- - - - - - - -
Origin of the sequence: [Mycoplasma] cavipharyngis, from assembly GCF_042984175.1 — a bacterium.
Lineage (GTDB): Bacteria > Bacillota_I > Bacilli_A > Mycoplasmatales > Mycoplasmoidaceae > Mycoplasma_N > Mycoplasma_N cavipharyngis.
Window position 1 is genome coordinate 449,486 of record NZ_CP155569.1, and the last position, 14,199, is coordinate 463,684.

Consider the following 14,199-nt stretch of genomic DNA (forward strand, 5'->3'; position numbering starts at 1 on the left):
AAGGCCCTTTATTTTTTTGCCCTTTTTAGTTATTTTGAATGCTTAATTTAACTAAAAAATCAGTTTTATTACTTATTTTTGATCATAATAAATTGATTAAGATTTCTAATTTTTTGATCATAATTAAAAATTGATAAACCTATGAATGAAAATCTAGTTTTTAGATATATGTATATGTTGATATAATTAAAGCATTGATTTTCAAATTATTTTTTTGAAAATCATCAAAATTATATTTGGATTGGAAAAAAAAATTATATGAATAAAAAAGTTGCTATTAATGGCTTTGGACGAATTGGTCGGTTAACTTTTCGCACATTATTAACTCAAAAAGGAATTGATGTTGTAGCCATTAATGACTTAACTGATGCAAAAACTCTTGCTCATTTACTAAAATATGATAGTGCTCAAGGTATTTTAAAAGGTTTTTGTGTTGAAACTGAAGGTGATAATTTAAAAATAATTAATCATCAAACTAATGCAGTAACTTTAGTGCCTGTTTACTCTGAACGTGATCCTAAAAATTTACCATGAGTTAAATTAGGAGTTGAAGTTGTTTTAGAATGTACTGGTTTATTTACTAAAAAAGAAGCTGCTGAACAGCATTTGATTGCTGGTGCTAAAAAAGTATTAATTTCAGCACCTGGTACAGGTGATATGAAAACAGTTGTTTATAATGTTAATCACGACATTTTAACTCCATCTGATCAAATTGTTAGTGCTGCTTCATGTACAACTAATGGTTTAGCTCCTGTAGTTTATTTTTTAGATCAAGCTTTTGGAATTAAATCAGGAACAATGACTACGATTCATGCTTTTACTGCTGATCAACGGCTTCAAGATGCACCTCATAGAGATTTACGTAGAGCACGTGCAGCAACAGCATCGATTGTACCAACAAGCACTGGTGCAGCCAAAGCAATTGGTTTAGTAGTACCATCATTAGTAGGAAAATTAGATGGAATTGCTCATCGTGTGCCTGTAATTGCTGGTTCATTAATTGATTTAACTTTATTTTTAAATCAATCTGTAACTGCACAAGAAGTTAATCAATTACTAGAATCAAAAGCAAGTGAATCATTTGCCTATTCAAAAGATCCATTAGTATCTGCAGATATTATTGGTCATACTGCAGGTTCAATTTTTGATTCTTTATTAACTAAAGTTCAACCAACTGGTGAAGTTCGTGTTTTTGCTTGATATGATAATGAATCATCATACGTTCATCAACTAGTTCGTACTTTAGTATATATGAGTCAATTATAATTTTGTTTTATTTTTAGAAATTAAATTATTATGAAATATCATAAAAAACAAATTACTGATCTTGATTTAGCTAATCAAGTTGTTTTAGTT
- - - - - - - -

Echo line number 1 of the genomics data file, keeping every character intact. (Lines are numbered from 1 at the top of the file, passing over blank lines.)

Origin of the sequence: [Mycoplasma] cavipharyngis, from assembly GCF_042984175.1 — a bacterium.